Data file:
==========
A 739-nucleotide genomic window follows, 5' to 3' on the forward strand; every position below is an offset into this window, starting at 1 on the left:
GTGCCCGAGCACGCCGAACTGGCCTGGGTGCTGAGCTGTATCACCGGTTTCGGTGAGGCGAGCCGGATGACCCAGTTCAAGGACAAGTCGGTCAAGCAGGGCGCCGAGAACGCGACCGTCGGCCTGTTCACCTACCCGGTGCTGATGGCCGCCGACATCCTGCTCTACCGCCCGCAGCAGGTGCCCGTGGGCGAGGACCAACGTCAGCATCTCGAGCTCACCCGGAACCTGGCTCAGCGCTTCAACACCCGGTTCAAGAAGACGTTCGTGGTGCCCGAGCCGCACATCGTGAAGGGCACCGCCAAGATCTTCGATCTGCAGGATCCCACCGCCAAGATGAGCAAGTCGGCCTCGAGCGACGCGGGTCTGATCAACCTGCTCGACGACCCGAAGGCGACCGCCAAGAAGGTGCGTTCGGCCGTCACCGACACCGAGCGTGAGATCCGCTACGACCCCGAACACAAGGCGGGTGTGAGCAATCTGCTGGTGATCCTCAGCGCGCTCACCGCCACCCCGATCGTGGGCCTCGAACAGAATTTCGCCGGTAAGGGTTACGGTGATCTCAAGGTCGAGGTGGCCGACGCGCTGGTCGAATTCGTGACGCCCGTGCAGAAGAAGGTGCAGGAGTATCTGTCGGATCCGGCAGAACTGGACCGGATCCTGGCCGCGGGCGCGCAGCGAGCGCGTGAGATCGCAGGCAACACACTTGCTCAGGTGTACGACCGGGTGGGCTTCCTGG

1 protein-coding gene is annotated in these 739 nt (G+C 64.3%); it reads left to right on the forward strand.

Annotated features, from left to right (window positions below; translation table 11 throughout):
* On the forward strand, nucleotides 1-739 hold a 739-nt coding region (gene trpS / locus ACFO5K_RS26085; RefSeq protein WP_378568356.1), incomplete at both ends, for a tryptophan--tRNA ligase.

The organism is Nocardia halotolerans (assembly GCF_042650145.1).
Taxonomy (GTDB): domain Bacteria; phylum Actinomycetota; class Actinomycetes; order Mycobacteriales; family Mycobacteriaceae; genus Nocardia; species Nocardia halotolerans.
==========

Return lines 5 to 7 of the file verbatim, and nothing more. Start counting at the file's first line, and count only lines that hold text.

* On the forward strand, nucleotides 1-739 hold a 739-nt coding region (gene trpS / locus ACFO5K_RS26085; RefSeq protein WP_378568356.1), incomplete at both ends, for a tryptophan--tRNA ligase.

The organism is Nocardia halotolerans (assembly GCF_042650145.1).
Taxonomy (GTDB): domain Bacteria; phylum Actinomycetota; class Actinomycetes; order Mycobacteriales; family Mycobacteriaceae; genus Nocardia; species Nocardia halotolerans.